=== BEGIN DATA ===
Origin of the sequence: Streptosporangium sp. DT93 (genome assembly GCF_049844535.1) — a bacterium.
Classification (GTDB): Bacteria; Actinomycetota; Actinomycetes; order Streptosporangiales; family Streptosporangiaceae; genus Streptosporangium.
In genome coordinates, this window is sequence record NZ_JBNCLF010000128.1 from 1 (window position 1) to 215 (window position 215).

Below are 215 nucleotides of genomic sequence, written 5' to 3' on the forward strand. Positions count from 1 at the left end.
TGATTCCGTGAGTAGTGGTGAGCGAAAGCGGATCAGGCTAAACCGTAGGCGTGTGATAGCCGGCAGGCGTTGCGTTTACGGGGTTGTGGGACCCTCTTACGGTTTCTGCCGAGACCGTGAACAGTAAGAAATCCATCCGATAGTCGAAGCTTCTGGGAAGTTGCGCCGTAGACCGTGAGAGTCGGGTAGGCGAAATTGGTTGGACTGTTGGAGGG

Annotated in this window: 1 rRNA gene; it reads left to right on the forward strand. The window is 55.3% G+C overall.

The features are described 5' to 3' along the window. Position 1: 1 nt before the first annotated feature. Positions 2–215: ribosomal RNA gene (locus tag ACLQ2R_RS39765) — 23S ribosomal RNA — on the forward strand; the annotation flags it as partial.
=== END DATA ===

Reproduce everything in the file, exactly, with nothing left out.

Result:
Origin of the sequence: Streptosporangium sp. DT93 (genome assembly GCF_049844535.1) — a bacterium.
Classification (GTDB): Bacteria; Actinomycetota; Actinomycetes; order Streptosporangiales; family Streptosporangiaceae; genus Streptosporangium.
In genome coordinates, this window is sequence record NZ_JBNCLF010000128.1 from 1 (window position 1) to 215 (window position 215).

Below are 215 nucleotides of genomic sequence, written 5' to 3' on the forward strand. Positions count from 1 at the left end.
TGATTCCGTGAGTAGTGGTGAGCGAAAGCGGATCAGGCTAAACCGTAGGCGTGTGATAGCCGGCAGGCGTTGCGTTTACGGGGTTGTGGGACCCTCTTACGGTTTCTGCCGAGACCGTGAACAGTAAGAAATCCATCCGATAGTCGAAGCTTCTGGGAAGTTGCGCCGTAGACCGTGAGAGTCGGGTAGGCGAAATTGGTTGGACTGTTGGAGGG

Annotated in this window: 1 rRNA gene; it reads left to right on the forward strand. The window is 55.3% G+C overall.

The features are described 5' to 3' along the window. Position 1: 1 nt before the first annotated feature. Positions 2–215: ribosomal RNA gene (locus tag ACLQ2R_RS39765) — 23S ribosomal RNA — on the forward strand; the annotation flags it as partial.